Outboard Motor
Outboard Motor

An outboard motor is a propulsion system for boats, consisting of a self-contained unit that includes engine, gearbox and propeller or jet drive, designed to be affixed to the outside of the transom. They are the most common motorised method of propelling small watercraft. As well as providing propulsion, outboards provide steering control, as they are designed to pivot over their mountings and thus control the direction of thrust. The skeg also acts as a rudder when the engine is not running. Unlike inboard motors, outboard motors can be easily removed for storage or repairs.

Bolinder’s two-cylinder Trim outboard engine.

A Mercury Marine 50 hp outboard engine, circa 1980s

1979 Evinrude 70 hp outboard, cowling and air silencer removed, exposing its shift/throttle/spark advance linkages, flywheel, and three carburetors
In order to eliminate the chances of hitting bottom with an outboard motor, the motor can be tilted up to an elevated position either electronically or manually. This helps when traveling through shallow waters where there may be debris that could potentially damage the motor as well as the propeller. If the electric motor required to move the pistons which raise or lower the engine is malfunctioning, every outboard motor is equipped with a manual piston release which will allow the operator to drop the motor down to its lowest setting

What is an Outboard Motor

If you’re ready to join the fun on the water, and you’re new to the outboard engine on the boat, you’re in the right place. In this article, we will talk about basic information about the outboard motor, the pros and cons of the outboard motor powered by fuel and electricity, the main types of the outboard motor, the components of the outboard motor, and how the outboard motor works.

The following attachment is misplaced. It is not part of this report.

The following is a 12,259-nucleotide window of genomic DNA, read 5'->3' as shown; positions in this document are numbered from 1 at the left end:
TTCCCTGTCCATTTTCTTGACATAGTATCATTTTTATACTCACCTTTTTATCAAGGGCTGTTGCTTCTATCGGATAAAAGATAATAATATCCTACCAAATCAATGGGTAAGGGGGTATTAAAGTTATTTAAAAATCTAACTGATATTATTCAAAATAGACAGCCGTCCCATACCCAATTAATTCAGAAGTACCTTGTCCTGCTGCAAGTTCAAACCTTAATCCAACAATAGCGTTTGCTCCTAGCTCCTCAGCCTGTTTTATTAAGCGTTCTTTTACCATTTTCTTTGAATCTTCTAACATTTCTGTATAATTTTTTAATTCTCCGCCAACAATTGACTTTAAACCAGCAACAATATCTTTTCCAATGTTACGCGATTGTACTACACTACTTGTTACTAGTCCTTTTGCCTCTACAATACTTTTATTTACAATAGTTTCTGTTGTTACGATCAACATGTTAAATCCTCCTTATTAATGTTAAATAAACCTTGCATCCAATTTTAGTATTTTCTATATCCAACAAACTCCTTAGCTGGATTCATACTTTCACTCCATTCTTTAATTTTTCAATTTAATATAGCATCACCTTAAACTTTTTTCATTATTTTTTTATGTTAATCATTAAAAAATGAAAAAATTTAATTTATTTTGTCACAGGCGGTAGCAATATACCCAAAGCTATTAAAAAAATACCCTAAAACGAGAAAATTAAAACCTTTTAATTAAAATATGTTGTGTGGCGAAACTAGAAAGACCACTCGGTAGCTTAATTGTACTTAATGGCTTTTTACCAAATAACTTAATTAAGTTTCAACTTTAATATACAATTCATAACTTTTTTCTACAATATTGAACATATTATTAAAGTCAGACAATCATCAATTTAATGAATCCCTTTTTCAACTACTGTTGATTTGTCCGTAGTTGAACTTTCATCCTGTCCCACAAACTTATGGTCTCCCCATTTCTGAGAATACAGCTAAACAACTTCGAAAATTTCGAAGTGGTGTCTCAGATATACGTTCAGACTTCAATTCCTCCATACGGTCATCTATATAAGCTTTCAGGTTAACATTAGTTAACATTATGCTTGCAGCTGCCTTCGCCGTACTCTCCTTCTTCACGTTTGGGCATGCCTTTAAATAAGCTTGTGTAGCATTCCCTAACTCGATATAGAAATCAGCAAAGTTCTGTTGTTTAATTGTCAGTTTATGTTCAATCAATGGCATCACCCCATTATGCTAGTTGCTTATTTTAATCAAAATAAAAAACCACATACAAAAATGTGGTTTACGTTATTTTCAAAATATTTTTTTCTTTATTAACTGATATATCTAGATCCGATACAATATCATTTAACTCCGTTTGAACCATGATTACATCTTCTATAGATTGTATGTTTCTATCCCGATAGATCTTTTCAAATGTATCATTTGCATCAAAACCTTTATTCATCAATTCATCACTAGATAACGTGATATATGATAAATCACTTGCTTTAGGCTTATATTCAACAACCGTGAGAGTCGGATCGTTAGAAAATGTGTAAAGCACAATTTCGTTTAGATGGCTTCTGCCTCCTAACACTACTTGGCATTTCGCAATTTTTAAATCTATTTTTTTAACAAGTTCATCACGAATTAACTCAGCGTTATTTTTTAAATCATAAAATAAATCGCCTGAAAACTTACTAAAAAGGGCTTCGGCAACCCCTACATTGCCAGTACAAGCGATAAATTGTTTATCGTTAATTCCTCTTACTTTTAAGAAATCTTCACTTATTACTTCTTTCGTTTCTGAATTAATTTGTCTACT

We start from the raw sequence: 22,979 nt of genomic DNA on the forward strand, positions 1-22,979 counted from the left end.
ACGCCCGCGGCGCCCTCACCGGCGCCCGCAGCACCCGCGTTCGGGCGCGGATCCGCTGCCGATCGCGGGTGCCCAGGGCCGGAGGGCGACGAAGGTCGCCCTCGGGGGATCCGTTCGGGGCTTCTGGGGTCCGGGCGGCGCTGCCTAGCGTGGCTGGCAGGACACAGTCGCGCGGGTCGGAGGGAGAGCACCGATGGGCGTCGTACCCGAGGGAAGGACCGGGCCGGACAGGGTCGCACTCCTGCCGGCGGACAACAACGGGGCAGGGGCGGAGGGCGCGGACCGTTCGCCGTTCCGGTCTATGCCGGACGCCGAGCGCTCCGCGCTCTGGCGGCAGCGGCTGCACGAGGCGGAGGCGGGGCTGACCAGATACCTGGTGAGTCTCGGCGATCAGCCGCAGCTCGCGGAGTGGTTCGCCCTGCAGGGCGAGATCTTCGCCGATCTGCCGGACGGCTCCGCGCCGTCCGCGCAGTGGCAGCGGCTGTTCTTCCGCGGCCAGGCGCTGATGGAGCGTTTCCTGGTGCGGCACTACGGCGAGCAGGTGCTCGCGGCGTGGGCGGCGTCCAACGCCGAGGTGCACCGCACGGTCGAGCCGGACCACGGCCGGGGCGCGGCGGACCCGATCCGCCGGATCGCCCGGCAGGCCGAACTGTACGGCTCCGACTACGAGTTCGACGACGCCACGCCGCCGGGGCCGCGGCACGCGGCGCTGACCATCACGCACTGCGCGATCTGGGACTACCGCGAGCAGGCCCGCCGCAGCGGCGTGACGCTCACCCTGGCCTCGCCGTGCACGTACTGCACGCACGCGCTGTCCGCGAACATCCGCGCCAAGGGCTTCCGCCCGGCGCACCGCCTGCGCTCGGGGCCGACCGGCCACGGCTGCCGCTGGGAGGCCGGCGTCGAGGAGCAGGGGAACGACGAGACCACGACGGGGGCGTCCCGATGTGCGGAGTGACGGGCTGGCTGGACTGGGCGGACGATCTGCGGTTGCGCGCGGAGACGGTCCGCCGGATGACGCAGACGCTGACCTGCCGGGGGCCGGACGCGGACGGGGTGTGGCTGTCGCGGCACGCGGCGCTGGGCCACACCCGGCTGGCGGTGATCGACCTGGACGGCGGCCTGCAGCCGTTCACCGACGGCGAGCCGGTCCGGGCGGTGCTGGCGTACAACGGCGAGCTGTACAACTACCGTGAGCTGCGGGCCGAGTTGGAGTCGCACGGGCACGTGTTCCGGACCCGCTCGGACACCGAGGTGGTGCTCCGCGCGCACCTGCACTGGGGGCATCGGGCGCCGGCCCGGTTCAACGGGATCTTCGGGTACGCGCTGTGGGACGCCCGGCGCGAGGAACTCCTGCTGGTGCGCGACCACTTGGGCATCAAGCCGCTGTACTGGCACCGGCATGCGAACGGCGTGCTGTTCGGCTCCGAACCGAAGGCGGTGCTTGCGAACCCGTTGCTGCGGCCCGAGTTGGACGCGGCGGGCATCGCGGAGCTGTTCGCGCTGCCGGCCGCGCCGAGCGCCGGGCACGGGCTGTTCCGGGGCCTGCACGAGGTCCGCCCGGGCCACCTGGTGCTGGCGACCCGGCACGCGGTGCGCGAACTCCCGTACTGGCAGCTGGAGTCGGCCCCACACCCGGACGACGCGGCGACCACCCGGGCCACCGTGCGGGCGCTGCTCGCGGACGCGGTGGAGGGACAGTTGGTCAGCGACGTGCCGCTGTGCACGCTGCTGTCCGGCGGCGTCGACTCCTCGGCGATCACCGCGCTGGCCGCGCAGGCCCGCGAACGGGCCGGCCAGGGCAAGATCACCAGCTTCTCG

Different from an inboard engine that is usually mounted inside the boat and invisible or a sterndrive that is a combination of inboard and outboard engines, an outboard motor refers to the propulsion system fully installed on the outside of the hull, usually mounted to the exterior of the transom to power the boat.

In addition to offering propulsion, an outboard engine that sits on the boat also offers steering control as it’s built to pivot over its mountings and adjust the thrust’s direction. Often, the outboard motor is the first choice for fishing, recreation, and light commercial inshore boats. These engines provide ease of use alongside reliability.

Different outboard engine brands require different transom dimensions and sizes, that affects performance and trim.

Outboard Brand – ModelTransom AngleMax Transom ThicknessTransom To Bulkhead
Yamaha – F35012°712 mm
Yamaha – F30012°712 mm
EVINRUDE – DE 30014°68.58 mm
EVINRUDE – G2 300 HP14°
SUZUKI – DF 300 AP14°81 mm
MERCURY – 300 HP14°
LEHR – 5.0HP14°
LEHR – 2.5HP14°

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